wordsfromanneli

Thoughts, ideas, photos, and stories.


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Groundhog Day

The weather gods must have heard me saying all we get is wind and rain – and okay, a little bit (a lot) of snow – so they decided to send us something different just for a bit of variety.

Is it ice for the birds to put in their drinks?  We could have a party for the birds! Maybe these are tiny marshmallows for their dessert?

Then so many of these icy particles came down that it was way more ice or marshmallows than we needed for the party. And all this, just a day after I noticed the “daffy dolls.”

Things got serious when the wind came up at the same time, causing chaos at the bird feeding station.

Oh, where is spring? I hear many of the Canadian groundhogs saw their shadow today and we’ll have six more weeks of winter. Others disagreed. I hope the others are right. I like to cheer for the under hog.

Please visit my website if you need more winter reading until spring comes for keeps.

http://www.anneli-purchase.com


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A Little Surprise

I’ve done a post about the leylandis before but now we have a new development.

Back in April, we decided it was time to take out the two leylandis that had grown way bigger than anticipated. They were infringing on everything around them. The walnut tree on the left of the photo was leaning farther and farther towards the sun and losing branches on the shady side where the leylandis crowded them out.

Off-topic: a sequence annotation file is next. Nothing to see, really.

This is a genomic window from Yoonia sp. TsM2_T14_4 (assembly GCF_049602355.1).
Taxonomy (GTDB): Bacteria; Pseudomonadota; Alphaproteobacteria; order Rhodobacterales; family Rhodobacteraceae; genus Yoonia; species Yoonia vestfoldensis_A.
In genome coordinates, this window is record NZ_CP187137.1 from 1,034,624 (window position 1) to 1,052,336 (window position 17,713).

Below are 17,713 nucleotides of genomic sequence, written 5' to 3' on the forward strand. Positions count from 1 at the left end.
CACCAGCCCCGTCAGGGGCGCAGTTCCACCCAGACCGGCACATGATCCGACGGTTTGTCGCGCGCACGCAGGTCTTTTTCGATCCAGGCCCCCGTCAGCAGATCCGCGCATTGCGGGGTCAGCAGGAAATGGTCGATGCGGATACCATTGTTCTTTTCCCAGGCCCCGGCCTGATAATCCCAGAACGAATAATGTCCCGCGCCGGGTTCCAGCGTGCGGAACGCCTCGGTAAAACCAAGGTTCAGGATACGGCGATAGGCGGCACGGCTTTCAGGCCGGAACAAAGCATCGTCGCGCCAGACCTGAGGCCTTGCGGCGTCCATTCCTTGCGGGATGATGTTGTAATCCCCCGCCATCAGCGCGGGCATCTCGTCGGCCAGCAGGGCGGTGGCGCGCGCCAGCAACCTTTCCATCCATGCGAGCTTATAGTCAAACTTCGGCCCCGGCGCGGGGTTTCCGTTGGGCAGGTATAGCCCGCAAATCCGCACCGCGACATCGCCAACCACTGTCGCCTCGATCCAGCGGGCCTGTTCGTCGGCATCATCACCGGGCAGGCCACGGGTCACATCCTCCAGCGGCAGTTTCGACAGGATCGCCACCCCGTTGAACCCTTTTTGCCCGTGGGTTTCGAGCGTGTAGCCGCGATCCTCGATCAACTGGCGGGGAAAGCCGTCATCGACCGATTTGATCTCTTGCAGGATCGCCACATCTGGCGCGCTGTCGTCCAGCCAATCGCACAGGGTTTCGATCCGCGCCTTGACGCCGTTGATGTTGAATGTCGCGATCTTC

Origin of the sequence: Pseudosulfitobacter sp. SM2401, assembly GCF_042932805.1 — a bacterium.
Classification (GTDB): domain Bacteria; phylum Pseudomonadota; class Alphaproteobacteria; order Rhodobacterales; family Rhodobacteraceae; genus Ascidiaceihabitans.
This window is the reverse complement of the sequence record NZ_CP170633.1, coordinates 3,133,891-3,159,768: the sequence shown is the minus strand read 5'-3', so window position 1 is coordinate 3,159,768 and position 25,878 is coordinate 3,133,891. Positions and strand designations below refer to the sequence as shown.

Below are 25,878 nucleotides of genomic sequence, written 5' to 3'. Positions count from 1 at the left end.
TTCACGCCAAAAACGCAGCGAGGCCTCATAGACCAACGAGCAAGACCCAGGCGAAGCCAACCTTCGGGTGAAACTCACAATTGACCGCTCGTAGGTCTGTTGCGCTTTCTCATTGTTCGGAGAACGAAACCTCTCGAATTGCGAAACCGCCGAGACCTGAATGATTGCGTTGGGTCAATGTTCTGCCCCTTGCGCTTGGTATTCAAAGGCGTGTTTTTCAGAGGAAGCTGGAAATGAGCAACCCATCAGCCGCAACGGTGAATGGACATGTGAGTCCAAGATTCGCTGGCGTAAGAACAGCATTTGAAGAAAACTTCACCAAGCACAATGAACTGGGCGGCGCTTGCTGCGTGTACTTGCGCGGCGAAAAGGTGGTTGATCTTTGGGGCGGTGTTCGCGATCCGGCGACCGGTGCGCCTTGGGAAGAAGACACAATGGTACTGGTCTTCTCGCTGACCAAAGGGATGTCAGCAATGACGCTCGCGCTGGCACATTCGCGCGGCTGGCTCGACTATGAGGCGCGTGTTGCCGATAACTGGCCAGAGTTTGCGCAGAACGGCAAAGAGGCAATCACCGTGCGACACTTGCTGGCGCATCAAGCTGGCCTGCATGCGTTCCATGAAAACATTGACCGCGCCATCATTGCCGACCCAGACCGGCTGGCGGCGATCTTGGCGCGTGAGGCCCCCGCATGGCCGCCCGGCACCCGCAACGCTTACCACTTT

Here the leylandis are cut down and you can see that the walnut looks like half a tree.

Now in full foliage, it is beginning to look better, but it is still leaning away from the place where the leylandis were.

On the other side of the leylandis, right near the walnut, are two big fir trees that also suffered from a lack of light, being crowded out by the leylandis.  See all the dead branches?

Here is the stump of one of the leylandis, with a round of wood sitting on it.  Beside it is a small sunflower that has grown there without the benefit of much water or care. I only discovered it a couple of days ago.

What’s it doing there?! I didn’t plant it. I suspect that a nuthatch or chickadee brought a sunflower seed from the birdfeeder on the other side of the yard, and wedged the seed into the leylandi bark to hold it fast while it picked at it to open the shell. The seed must have fallen and over time, become covered with soil.

A splash of rain and few rays of sun, and  a new sunflower sprouted. Since I didn’t know it was there, it didn’t get as big as it would have, if I had watered it and put some good soil on it, but even so, I was happy to see how much it had managed to grow.

I feel like a plant detective, trying to figure out why the sunflower grew there. Did a bird inadvertently plant it, or was it maybe dropped by Lincoln the squirrel? It would be interesting to know the real answer.

 


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Greedy Guts

This varied thrush is in the same family as the robin, but for some reason we see them here more often in the winter or very early spring. I think this might be Mrs. Thrush.

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Mr. Thrush, I presume? Either way, they are cooling their heels on the mound of snow that covers the top of a rhododendron. It seems Greedy Guts is hogging the feeder.